192.168.1.* --- Router A -------tunnel-------- Router B --- 192.168.2.* \ / \ / +----- the Internet ------+
Assuming Router A has the (external) IP address A and the internal address 192.168.1.1, while Router B has external address B and internal address 192.168.2.1, the following commands will configure the tunnel:
On Router A:
# ifconfig greN create # ifconfig greN 192.168.1.1 192.168.2.1 # ifconfig greN tunnel A B # route add -net 192.168.2 -netmask 255.255.255.0 192.168.2.1
On Router B:
# ifconfig greN create # ifconfig greN 192.168.2.1 192.168.1.1 # ifconfig greN tunnel B A # route add -net 192.168.1 -netmask 255.255.255.0 192.168.1.1
Example 3: Encapsulating GRE in UDPTo setup the same tunnel as above, but using GRE in UDP encapsulation instead of GRE encapsulation, set flags link0 and link2, and specify source and destination UDP ports.
On Router A:
# ifconfig greN create # ifconfig greN link0 link2 # ifconfig greN 192.168.1.1 192.168.2.1 # ifconfig greN tunnel A,port-A B,port-B # route add -net 192.168.2 -netmask 255.255.255.0 192.168.2.1
On Router B:
# ifconfig greN create # ifconfig greN link0 link2 # ifconfig greN 192.168.2.1 192.168.1.1 # ifconfig greN tunnel B,port-B A,port-A # route add -net 192.168.1 -netmask 255.255.255.0 192.168.1.1
Example 4: Realizing IPv6 connectivityAlong these lines, you can use GRE tunnels to interconnect two IPv6 networks over an IPv4 infrastructure, or to hook up to the IPv6 internet via an IPv4 tunnel to a Cisco router.
2001:db8:1::/64 -- NetBSD A ---- Tunnel ---- Cisco B --- IPv6 Internet \ / \ / +------ the Internet ------+
The example will use the following addressing:
- A has the IPv4 address A and the IPv6 address 2001:db8:1::1 (connects to internal network 2001:db8:1::/64).
- Cisco B
- has external IPv4 address B.
- All the IPv6 internet world
- is behind B, so A wants to route 0::0/0 (the IPv6 default route) into the tunnel.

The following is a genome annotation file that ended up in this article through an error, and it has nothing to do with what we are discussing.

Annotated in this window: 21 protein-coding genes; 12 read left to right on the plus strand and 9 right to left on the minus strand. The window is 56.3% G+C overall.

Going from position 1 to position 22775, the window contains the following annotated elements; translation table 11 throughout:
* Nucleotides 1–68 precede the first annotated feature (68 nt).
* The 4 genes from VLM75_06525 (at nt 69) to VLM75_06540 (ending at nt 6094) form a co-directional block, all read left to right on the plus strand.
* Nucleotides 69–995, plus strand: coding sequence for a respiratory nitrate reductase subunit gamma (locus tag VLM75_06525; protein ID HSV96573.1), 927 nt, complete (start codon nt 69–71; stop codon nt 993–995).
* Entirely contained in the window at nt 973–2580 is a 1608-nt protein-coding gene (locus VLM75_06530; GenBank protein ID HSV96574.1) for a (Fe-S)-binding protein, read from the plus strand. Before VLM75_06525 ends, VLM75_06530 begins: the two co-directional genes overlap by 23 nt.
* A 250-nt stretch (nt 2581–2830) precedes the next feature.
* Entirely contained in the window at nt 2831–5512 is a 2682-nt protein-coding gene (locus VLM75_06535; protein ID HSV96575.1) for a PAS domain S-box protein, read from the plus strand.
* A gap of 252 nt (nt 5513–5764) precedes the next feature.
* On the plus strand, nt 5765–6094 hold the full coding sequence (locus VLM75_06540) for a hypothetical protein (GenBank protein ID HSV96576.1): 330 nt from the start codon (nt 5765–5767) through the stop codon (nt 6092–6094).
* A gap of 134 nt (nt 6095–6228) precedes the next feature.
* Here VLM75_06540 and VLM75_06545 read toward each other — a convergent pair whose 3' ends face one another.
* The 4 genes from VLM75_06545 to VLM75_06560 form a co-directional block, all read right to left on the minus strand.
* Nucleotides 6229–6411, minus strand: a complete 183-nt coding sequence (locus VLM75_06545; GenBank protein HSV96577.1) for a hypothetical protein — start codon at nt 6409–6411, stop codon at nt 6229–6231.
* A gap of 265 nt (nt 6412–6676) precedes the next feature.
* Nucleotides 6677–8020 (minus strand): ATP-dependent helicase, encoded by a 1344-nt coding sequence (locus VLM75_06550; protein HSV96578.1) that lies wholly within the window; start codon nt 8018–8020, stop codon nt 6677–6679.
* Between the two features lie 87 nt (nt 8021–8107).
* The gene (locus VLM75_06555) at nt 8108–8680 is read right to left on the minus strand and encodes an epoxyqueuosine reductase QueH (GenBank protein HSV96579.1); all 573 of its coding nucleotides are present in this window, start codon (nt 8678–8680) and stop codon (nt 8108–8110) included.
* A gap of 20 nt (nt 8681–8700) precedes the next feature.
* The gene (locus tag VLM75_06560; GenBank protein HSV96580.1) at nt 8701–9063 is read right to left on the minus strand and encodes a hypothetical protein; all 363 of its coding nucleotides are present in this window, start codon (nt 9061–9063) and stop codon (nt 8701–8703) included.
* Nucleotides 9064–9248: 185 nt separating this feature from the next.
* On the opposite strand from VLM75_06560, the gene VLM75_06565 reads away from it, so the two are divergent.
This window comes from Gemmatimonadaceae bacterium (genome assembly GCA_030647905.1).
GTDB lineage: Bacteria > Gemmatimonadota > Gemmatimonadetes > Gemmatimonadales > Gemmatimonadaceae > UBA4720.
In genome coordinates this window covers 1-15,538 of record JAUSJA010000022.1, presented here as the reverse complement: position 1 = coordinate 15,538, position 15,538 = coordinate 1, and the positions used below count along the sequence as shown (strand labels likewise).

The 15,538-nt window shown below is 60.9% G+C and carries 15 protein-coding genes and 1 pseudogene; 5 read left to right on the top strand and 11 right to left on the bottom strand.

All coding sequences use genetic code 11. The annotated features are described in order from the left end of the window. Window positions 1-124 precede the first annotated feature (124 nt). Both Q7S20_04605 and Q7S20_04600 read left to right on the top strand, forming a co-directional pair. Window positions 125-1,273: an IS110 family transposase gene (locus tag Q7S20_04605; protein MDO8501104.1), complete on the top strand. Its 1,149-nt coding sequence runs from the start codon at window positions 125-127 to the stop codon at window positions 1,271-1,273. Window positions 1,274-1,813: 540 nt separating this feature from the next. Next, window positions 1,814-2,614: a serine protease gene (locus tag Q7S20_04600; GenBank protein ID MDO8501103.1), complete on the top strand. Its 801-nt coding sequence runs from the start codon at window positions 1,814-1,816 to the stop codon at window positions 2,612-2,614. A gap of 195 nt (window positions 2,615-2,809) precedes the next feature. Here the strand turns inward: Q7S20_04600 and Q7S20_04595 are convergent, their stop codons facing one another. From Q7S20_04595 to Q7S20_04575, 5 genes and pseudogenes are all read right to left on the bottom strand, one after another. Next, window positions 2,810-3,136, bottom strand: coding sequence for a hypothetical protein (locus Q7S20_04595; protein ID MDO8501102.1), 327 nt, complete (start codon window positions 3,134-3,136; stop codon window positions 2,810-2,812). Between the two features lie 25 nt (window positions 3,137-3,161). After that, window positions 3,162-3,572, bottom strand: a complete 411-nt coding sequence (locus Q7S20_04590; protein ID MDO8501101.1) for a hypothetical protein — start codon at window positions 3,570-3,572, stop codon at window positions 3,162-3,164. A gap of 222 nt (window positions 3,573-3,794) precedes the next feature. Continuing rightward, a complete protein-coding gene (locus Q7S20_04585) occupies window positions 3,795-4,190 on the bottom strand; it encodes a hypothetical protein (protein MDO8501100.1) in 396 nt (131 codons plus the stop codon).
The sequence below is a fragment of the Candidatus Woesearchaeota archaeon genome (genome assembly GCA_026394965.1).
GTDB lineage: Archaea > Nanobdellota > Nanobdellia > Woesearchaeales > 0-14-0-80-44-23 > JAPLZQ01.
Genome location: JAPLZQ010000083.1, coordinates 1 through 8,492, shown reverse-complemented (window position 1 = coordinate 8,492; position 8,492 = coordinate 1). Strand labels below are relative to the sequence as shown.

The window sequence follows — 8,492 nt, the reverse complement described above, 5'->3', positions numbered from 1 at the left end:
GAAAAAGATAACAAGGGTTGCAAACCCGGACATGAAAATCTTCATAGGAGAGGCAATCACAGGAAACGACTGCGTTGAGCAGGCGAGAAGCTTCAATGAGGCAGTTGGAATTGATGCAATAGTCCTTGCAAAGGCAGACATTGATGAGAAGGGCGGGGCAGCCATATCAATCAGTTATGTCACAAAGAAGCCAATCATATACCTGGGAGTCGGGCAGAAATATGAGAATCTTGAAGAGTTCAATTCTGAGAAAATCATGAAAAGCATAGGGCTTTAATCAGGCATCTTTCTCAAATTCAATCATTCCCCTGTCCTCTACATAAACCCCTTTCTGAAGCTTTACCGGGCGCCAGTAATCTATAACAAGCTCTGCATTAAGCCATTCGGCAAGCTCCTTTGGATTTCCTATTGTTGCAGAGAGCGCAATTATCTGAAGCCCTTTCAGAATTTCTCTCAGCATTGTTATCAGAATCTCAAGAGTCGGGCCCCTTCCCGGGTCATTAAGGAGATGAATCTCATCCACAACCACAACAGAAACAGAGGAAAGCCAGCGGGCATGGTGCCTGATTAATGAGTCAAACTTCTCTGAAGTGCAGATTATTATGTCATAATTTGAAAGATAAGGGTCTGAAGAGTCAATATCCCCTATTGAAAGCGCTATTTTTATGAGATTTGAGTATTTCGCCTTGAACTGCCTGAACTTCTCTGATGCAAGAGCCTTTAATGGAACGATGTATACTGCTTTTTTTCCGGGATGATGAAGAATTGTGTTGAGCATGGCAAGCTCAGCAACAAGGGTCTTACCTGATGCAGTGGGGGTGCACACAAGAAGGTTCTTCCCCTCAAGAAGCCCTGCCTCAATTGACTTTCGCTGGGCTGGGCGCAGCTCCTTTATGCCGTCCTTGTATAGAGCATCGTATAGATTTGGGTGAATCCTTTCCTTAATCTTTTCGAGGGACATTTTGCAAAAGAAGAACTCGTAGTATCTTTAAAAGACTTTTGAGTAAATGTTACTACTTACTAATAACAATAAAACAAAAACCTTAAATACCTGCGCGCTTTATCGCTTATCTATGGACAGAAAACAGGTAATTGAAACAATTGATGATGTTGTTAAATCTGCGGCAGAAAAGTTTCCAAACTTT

- The GRE tunnel
- will use a transit network: 2001:db8:ffff::1/64 on the NetBSD side, and ::2/64 on the Cisco side.
Then the following commands will configure the tunnel:
On Router A (NetBSD):
# ifconfig greN create # ifconfig greN inet6 2001:db8:ffff::1/64 # ifconfig greN tunnel A B # route add -inet6 2001:db8:ffff::/64 2001:db8:ffff::2 -ifp greN # route add -inet6 0::0/0 2001:db8:ffff::2 -ifp greN
On Router B (Cisco):
Interface TunnelX tunnel mode gre ip ipv6 address 2001:db8:ffff::2/64 ! transfer network tunnel source B ! e.g. address from LAN interface tunnel destination A ! where the tunnel is connected to ipv6 route 2001:db8::/64 TunnelX ! route this network through tunnel
NOTESThe MTU of greX interfaces is set to 1476 by default to match the value used by Cisco routers. This may not be an optimal value, depending on the link between the two tunnel endpoints. It can be adjusted via ifconfig(8).
There needs to be a route to the decapsulating host that does not run over the tunnel, as this would be a loop. (This is not relevant for IPv6-over-IPv4 tunnels, of course.)
In order to tell ifconfig(8) to actually mark the interface as up, the keyword “up” must be given last on its command line.
The kernel must be set to forward datagrams by either option GATEWAY in the kernel config file or by issuing the appropriate option to sysctl(8).
SEE ALSOatalk(4), gif(4), inet(4), ip(4), netintro(4), options(4), protocols(5), ifconfig(8), sysctl(8)
A description of GRE encapsulation can be found in RFC 1701 and RFC 1702.
A description of MOBILE encapsulation can be found in RFC 2004.
BUGSThe GRE RFCs are not yet fully implemented (no GRE options).
The MOBILE encapsulation appears to have been broken since it was first added to NetBSD, until August 2006. It is known to interoperate with another gre in MOBILE mode, however, it has not been tested for interoperability with any other implementation of RFC 2004.
The NetBSD base system does not (yet) contain a daemon for automatically establishing a UDP tunnel between a host behind a NAT router and a host on the Internet.
|January 4, 2009||NetBSD 7.0|